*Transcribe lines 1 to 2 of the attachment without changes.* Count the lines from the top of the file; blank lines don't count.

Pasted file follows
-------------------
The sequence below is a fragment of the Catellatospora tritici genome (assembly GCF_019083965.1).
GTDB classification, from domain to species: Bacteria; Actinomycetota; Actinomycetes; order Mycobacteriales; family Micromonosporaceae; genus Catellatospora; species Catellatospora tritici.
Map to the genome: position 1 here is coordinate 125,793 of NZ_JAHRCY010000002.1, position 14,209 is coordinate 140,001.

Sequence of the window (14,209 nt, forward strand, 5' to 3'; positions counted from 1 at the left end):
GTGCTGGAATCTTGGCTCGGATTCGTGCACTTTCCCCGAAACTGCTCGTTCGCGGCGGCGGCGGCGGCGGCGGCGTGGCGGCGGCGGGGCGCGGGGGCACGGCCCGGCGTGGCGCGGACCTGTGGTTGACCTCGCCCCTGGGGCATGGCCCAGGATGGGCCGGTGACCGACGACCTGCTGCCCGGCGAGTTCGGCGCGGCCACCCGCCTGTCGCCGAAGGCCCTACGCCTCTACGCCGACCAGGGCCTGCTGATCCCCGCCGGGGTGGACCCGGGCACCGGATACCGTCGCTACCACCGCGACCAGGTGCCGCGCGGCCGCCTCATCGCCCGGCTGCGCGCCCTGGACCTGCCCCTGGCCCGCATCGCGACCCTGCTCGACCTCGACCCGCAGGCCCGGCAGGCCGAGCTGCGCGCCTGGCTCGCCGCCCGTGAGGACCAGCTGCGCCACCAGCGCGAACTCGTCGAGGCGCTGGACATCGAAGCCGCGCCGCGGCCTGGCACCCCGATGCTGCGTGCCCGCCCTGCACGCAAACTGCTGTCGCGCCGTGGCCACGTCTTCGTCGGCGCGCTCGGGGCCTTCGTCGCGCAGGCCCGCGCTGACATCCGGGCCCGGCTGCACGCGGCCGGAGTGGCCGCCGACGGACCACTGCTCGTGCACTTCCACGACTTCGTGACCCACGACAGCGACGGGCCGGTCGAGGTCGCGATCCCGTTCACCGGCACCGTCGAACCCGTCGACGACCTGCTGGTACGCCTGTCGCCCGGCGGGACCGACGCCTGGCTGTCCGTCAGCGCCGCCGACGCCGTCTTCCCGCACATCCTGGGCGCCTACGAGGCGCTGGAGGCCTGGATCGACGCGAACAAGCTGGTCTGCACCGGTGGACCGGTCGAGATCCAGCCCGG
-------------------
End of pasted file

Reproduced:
The sequence below is a fragment of the Catellatospora tritici genome (assembly GCF_019083965.1).
GTDB classification, from domain to species: Bacteria; Actinomycetota; Actinomycetes; order Mycobacteriales; family Micromonosporaceae; genus Catellatospora; species Catellatospora tritici.